13. Muhlenweg H, Hirleman ED. Laser diffraction spectroscopy: influence of particle shape and a shape adaptation technique. Part Part Syst Charact. 1998;15:163–169. doi: 10.1002/(SICI)1521-4117(199808)15:4<163::AID-PPSC163>3.0.CO;2-8. [Cross Ref]
14. Naito M, Hayawaka O, Nakahira K, Mori H, Tsubaki J. Effect of particle shape on the particle size distribution measured with commercial equipment. Powder Technol. 1998;100:52–60. doi: 10.1016/S0032-5910(98)00052-7. [Cross Ref]
15. Bowen P, Humphry-Baker R, Herard C. Particle size distribution measurement of regular anisotropic particles—cylinders and platelets. Proceedings of World Congress on Particle Technology 3. World Congress on Particle Technology: July 6–9, 1998; Brighton, UK.
16. Bowen P, Sheng J, Jongen N. Particle size distribution measurement of anisotropic particles—cylinders and platelets—practical examples. Recent Progres en Genie des Procedes. 2001:251–256.
17. Bowen P. Particle size distribution measurement from millimeters to nanometers and from rods to platelets. J Dispersion Sci Technol. 2002;23:631–662. doi: 10.1081/DIS-120015368. [Cross Ref]
18. Mang JT, Skidmore CB, Kramer JF, Phillips DS, Quantitative morphological characterization of high explosive crystal grains by light diffraction and microscopy. Fraunhofer-Institut fur Chemische Technologie 31st International Conference; June 27–30, 2000; Karlsruhe, Germany, Munich, Germany: Fraun-hofer Gesellschaft; 2000:20-1—20-14.
19. Matsuyama T, Yamamoto H, Scarlett B. Transformation of diffraction pattern due to ellipsoids into equivalent diameter distribution for spheres. Part Part Syst Charact. 2000;17:41–46. doi: 10.1002/1521-4117(200006)17:2<41::AID-PPSC41>3.0.CO;2-W. [Cross Ref]
20. Pabst W, Kunes K, Gregorva E, Havrda J. Extraction of shape information from particle size measurements. Brit Ceram Trans. 2001;100:106–109. doi: 10.1179/096797801681297. [Cross Ref]
21. Xu R, Di Guida A. Size and shape characterization of small particles. Powder Technol. 2003;132:145–153. doi: 10.1016/S0032-5910(03)00048-2. [Cross Ref]
22. Berthold C, Klein R, Luhmann J, Nickel K. Characterization of fibres and fibre collectives with common laser diffractometers. Part Part Syst Charact. 2000;17:113–116. doi: 10.1002/1521-4117(200010)17:3<113::AID-PPSC113>3.0.CO;2-Z. [Cross Ref]
23. Prasanna HR, Jefferson EH, Taylor JS, Hussain AS, Karuhn RF, Lyon RC. Comparative analysis of common particle sizing techniques for pharmaceutical powders. FDA Science Poster (2001). Available at: /Bibliography/PS%20FDA%20SF01%20Poster.pdf. Accessed: June 27, 2005.
24. Mitchell JP. Aerosol generation and instrument calibration. In: Colbeck I, editor. Physical and Chemical Properties of Aerosols. London, UK: Blackie Academic and Professional; 1998. pp. 31–79.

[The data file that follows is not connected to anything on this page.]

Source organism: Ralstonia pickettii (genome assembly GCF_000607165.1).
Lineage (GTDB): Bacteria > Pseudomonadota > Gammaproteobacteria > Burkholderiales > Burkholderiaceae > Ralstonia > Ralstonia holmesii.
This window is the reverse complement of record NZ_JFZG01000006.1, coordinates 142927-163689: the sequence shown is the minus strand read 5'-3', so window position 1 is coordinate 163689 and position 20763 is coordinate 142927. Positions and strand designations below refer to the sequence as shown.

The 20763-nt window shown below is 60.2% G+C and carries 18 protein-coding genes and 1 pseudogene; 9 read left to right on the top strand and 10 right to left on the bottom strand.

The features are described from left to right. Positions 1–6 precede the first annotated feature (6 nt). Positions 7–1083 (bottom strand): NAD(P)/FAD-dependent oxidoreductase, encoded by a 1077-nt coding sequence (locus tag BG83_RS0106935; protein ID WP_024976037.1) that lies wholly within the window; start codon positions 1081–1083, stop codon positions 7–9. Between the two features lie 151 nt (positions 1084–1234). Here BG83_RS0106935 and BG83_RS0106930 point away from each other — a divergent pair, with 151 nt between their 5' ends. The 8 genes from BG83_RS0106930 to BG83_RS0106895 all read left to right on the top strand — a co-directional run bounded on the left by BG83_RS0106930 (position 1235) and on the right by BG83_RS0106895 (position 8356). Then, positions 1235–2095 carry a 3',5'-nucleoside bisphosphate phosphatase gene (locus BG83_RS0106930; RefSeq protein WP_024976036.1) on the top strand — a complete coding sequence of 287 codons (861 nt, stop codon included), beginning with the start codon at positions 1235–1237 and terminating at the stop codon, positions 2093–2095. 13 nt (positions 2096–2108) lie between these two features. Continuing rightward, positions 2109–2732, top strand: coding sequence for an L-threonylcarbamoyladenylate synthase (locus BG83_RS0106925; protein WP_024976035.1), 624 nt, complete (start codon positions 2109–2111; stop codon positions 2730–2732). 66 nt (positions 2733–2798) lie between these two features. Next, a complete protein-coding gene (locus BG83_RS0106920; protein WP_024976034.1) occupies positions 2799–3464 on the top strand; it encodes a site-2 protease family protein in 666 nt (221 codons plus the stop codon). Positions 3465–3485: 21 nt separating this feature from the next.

25. Burgess DJ, Duffy E, Etzler F, Hickey AJ. Particle size analysis: AAPS Workshop Report, cosponsored by the Food and Drug Administration and the United States Pharmacopeia. AAPS J. 2006;6:E20–E20. [PMC free article] [PubMed]
26. Schellhamer M, Bowen P, Vaussourd C, Hofmann H. Accuracy of particle size distribution measurement of spherical glass beads (70–400μm) using laser diffraction. Recent Progres en Genie des Procedes. 2001;15:129–134.
27. Allen T. Powder Sampling and Particle Size Determination. Amsterdam, The Netherlands: Elsevier BV; 2003. pp. 167–167.
28. Zitoun KB, Sastry SK. Orientation distribution of solids in continuous solid-liquid flow in a vertical tube. Chem Eng Sci. 2006;59:2767–2775. doi: 10.1016/j.ces.2004.04.004. [Cross Ref]
29. Jianzhong L, Weifeng Z, Zhaosheng Y. Numerical research on the orientation distribution of fibers immersed in laminar and turbulent pipe flows. J Aerosol Sci. 2006;35:63–82. doi: 10.1016/S0021-8502(03)00388-4. [Cross Ref]
30. Bumiller M, Carson J, Prescott J. A preliminary investigation concerning the effect of particle shape on a powder’s flow properties. Paper presented at: World Congress on Particle Technology 4; July 21–25, 2002; Sydney, Australia. Available at:
31. Rawle A. The importance of particle sizing to the coating industry, Part 1: particle size measurement. Adv Colour Sci Technol. 2002;5:1–12.
32. Kippax P. Issues in the appraisal of laser diffraction particle sizing techniques. Pharm Tech Eur. 2005; 32–39.
33. International Organization for Standardization (ISO) 13320-1. Particle size analysis—laser diffraction methods, Part 1: general principles. ISO Standards Authority. 1999. Available at: Accessed: May 23, 2006.
34. United States Pharmacopoeia (USP-NF) USP General Chapter <429>. Light diffraction measurement of particle size. Pharmacopoeial Forum. 2002;29(4):1293–1298.

Articles from AAPS PharmSciTech are provided here courtesy of American Association of Pharmaceutical Scientists